The WFP Aviation Safety Unit once again proves that its efforts in reducing the risk of accidents and enhancing safety awareness are far reaching. Indeed efforts in the past have not gone unnoticed.
In 2009, as a result of the unit's hard work, they were recognized by the Flight Safety Foundation (FSF) for their outstanding efforts and awarded the FSF's President's Citation (WFP's Aviation Safety Unit Receives Award For Its Outstanding Achievements). And then in March of this year, one of WFPs own, Samir Sajet, took home a LOG.LEO Award (Championing Aviation Safety). It is no surprise then to find that in building upon this, the unit this month launched its first ever safety training in a language other than English, running a free course in Kiev, Ukraine, for Eastern European air operators working for WFP.
About 40 participants from 18 different organizations took part in the training, which was sponsored by local Ukrainian airline Air Meridian and given in Russian. Participants included the Ukrainian Civil Aviation Authority, GM Helicopters, Ukrainian Helicopters, SKOL Helicopters, Air Taurus and many others. “At present WFP Aviation uses aircraft from Russian-speaking operators in Haiti, Niger, Pakistan, Sudan and Nepal,” explains Regional Aviation Safety Officer Samir Sajet. “This was an attempt to improve understanding by overcoming language difficulties.”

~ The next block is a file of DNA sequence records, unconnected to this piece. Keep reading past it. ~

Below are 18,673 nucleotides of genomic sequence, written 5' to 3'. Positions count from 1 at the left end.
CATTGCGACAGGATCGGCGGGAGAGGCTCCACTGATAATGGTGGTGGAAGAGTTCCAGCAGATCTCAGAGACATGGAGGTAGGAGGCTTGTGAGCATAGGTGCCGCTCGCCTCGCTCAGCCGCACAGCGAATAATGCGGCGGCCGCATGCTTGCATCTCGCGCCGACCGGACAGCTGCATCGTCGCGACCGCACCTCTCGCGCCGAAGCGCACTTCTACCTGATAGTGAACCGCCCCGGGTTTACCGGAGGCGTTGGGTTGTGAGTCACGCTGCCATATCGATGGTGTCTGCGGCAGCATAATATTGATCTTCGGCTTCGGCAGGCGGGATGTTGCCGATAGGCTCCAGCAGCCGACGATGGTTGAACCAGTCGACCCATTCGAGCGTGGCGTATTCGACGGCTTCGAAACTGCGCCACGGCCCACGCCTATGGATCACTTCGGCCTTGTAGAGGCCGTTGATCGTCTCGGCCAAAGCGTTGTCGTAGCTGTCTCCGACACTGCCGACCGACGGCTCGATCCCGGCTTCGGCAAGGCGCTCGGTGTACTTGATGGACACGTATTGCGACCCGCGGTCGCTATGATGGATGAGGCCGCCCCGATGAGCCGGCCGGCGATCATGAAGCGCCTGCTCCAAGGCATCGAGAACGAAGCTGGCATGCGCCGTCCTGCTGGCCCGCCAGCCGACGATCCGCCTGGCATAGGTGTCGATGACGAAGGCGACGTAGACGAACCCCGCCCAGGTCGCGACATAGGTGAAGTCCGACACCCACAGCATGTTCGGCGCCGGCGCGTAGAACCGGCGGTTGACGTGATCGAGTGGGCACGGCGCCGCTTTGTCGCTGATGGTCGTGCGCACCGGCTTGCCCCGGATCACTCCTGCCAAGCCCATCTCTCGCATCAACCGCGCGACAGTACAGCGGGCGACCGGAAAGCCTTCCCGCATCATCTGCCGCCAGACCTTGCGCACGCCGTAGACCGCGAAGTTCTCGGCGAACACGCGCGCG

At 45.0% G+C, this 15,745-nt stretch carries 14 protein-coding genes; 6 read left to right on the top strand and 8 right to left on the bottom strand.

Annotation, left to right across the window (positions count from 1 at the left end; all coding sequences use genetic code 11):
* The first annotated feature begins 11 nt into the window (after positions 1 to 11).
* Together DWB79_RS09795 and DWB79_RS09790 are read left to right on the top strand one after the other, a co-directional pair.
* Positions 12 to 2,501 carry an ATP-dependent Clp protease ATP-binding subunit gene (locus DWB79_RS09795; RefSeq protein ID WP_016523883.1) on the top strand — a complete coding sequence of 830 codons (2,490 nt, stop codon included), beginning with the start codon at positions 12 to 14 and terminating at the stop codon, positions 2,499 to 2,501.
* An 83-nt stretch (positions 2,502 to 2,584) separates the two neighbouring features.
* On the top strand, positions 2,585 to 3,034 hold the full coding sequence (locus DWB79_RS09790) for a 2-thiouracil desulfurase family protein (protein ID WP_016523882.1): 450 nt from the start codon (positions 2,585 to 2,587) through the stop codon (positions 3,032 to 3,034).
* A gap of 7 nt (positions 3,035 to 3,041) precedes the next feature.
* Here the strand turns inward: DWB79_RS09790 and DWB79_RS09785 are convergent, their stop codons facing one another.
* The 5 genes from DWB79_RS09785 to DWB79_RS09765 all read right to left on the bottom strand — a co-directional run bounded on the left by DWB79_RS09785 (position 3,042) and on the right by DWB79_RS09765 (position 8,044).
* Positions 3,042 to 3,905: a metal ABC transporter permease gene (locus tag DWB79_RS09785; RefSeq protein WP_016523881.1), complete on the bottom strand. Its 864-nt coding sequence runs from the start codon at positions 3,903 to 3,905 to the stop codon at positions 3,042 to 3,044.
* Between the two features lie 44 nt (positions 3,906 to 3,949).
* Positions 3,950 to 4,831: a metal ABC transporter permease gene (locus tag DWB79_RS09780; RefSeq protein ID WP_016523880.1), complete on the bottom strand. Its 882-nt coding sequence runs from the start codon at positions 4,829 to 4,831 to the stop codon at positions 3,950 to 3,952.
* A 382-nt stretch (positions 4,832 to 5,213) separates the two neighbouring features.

The training primarily focused on basic safety concepts and hazards and risks, guiding operators step by step through the phases of implementing safety management systems within their organizations. The course was provided cost-free in line with the unit’s vision to improve safety among aviation colleagues. The Aviation Safety Unit is gearing up for another important event, a flight safety conference in Nairobi from 23-26 November, which includes courses for Kenyan Civil Aviation Authority officials and other air operators working for WFP.
“This event aims to increase awareness and knowledge about the most recent developments in the main threats to aviation safety in Africa, possible solutions and some of the most critical aviation standards for international air operations” says Kenya Aviation Safety Regional Officer Conny Akerstrom.
The efforts of the Aviation Safety Unit have a widespread and direct impact on the welfare of the whole humanitarian community. With some 300,000 passengers transported by the WFP United Nations Humanitarian Air Service annually, their efforts and hard work prove that this responsibility is taken seriously.